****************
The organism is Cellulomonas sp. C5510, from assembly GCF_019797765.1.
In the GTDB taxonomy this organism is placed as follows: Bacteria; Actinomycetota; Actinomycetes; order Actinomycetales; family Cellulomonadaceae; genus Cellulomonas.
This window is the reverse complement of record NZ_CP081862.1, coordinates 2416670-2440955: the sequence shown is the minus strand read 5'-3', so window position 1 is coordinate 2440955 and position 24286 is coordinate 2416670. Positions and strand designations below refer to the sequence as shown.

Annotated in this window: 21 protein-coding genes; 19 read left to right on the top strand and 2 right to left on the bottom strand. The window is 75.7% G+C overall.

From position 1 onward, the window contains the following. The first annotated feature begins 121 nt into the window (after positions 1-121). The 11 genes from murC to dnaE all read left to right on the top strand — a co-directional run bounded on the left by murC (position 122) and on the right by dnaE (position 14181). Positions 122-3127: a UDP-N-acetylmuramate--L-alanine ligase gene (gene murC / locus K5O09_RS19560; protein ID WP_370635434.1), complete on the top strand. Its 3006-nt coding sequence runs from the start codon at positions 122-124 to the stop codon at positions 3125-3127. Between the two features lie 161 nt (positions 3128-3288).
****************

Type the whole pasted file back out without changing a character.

The organism is Cellulomonas sp. C5510, from assembly GCF_019797765.1.
In the GTDB taxonomy this organism is placed as follows: Bacteria; Actinomycetota; Actinomycetes; order Actinomycetales; family Cellulomonadaceae; genus Cellulomonas.
This window is the reverse complement of record NZ_CP081862.1, coordinates 2416670-2440955: the sequence shown is the minus strand read 5'-3', so window position 1 is coordinate 2440955 and position 24286 is coordinate 2416670. Positions and strand designations below refer to the sequence as shown.

Annotated in this window: 21 protein-coding genes; 19 read left to right on the top strand and 2 right to left on the bottom strand. The window is 75.7% G+C overall.

From position 1 onward, the window contains the following. The first annotated feature begins 121 nt into the window (after positions 1-121). The 11 genes from murC to dnaE all read left to right on the top strand — a co-directional run bounded on the left by murC (position 122) and on the right by dnaE (position 14181). Positions 122-3127: a UDP-N-acetylmuramate--L-alanine ligase gene (gene murC / locus K5O09_RS19560; protein ID WP_370635434.1), complete on the top strand. Its 3006-nt coding sequence runs from the start codon at positions 122-124 to the stop codon at positions 3125-3127. Between the two features lie 161 nt (positions 3128-3288).